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Date:  Jan. 14, 2014

 

FOR IMMEDIATE RELEASE

 

New Report Recommends Methods for Investing in Transportation During Economic Downturns

 

WASHINGTON -- A new report from the National Research Council's Transportation Research Board provides guidance for federal and state officials on the best ways to use stimulus funds for transportation in the future and methods for evaluating such investments.  The report examines lessons learned and impacts from the states' management of the transportation component of the American Recovery and Reinvestment Act (ARRA) of 2009, which provided $48.1 billion for U.S. Department of Transportation (USDOT) programs. 

 

Although there is uncertainty regarding the magnitude of stimulus impacts, federal stimulus spending during a recession can be effective in the short term, as it leads to an increase in gross domestic product and employment within one to two years after the spending.  The committee that wrote the report focused on the role and management of transportation spending within a stimulus program, and found it appropriate to include transportation spending as one component of a diversified spending package, especially if the economic downturn is expected to be prolonged.

 

"Improving infrastructure adds to the productive capacity of the economy, which could raise consumers' and investors' expectations for economic growth," said committee chair Therese McGuire, professor of management and strategy at the Kellogg School of Management and director of the Guthrie Center for Real Estate Research and the Real Estate Program at Northwestern University.  "If projects are selected with proper consideration of the value of the transportation services they will provide, the long-term benefits will offset the initial cost."

 

In addition, the committee noted, construction prices are likely to be lower during a recession, allowing transportation agencies to buy more with the funds available.  During recessions that strongly affect the construction industry, stimulus spending on infrastructure may be well-targeted.

 

In order to avoid disruption of construction schedules and take advantage of lower costs, Congress and the states should adopt financial and administrative practices that would enable transportation agencies and the construction industry to manage surges in public spending, the report says.  This could be done through several actions, such as implementing reforms to speed project delivery for federally funded transportation programs and maintaining a larger reserve of projects with completed designs and environmental reviews.

 

To understand the effect that ARRA transportation grants had on spending priorities, USDOT should conduct research on how changes in program rules and in the level of federal aid affect the spending decisions of state and local grant recipients.  In addition, because most decisions in transportation stimulus programs rely on balancing immediate and long-term benefits provided by the transportation construction, USDOT should define a unified method for evaluating these benefits.

 

One committee member dissented with regard to the effectiveness of stimulus spending as a tool to recover from a recession.  A statement by this member is included as an appendix to the report.

 

The Research Council study was sponsored by the state departments of transportation through the National Cooperative Highway Research Program and by the Transportation Research Board.  The National Academy of Sciences, National Academy of Engineering, Institute of Medicine, and National Research Council make up the National Academies.  They are private, independent nonprofit institutions that provide science, technology, and health policy advice under a congressional charter granted to NAS in 1863.  The Research Council is the principal operating agency of the National Academy of Sciences and the National Academy of Engineering.  For more information, visit http://national-academies.org.  A committee roster follows.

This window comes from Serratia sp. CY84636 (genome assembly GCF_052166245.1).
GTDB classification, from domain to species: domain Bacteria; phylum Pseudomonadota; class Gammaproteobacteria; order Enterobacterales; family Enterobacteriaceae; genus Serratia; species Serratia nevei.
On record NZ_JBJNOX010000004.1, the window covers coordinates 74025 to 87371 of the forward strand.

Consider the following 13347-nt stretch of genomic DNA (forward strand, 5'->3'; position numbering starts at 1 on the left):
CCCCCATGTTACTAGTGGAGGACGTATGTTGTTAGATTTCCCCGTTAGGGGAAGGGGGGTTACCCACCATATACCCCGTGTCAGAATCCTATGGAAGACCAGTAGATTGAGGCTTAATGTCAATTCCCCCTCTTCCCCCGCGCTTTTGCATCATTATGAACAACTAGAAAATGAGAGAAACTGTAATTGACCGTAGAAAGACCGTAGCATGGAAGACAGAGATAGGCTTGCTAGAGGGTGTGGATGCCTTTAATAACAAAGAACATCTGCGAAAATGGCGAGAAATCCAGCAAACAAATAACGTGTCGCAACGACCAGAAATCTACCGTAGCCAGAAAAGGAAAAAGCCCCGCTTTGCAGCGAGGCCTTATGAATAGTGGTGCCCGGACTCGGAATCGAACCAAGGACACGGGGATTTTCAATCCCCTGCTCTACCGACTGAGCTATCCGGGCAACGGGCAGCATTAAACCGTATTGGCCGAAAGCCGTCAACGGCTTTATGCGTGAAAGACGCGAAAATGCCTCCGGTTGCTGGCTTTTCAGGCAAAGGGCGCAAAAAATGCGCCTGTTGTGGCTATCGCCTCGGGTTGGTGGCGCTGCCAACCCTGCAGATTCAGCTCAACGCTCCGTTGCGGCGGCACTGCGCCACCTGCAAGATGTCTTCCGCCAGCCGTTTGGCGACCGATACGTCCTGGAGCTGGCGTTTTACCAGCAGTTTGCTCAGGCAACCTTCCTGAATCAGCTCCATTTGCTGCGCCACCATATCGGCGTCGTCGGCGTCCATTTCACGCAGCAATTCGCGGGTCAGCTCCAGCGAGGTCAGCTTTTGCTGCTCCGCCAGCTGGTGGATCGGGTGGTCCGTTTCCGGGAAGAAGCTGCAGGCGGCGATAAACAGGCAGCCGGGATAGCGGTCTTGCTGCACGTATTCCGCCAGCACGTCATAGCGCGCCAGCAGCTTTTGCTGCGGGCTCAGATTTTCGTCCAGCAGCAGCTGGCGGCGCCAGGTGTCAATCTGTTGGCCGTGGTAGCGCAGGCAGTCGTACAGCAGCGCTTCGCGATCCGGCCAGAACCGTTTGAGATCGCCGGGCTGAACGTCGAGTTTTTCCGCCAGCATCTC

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NATIONAL RESEARCH COUNCIL

Transportation Research Board

 

Committee on Economic and Employment Benefits of Transportation Investments in Response to Economic Downturns


Therese J. McGuire
(chair)
Professor of Management and Strategy
Kellogg School of Management, and
Director, Guthrie Center for Real Estate Research and Real Estate Program
Northwestern University
Evanston, Ill.

Jay Alexander
Director of Capital Program Development and Management
Washington State Department of Transportation
Olympia

William D. Dupor
Assistant Vice President of Research
Federal Reserve Bank of St. Louis
St. Louis

Randall W. Eberts
President
W.E. Upjohn Institute for Employment Research
Kalamazoo, Mich.

Ronald L. Epstein
Director of the Office of Finance and Chief Financial Officer
New York State Department of Transportation
Albany

Andrew Haughwout
Vice President and Function Head
Research Services Function and Microeconomics Studies Function
Federal Reserve Bank of New York
New York City

Benjamin F. Jones
Associate Professor
Kellogg School of Management
Northwestern University; and
Faculty Research Fellow
National Bureau of Economic Research
Evanston, Ill.

Nancy J. Richardson
Director
Iowa Department of Transportation (retired)
Ames

Jay C. Shambaugh
Professor of Economics and International Affairs
Elliott School of International Affairs
George Washington University; and
Faculty Research Fellow
National Bureau of Economic Research
Washington, D.C.

 

STAFF

 

Joseph R. Morris

Study Director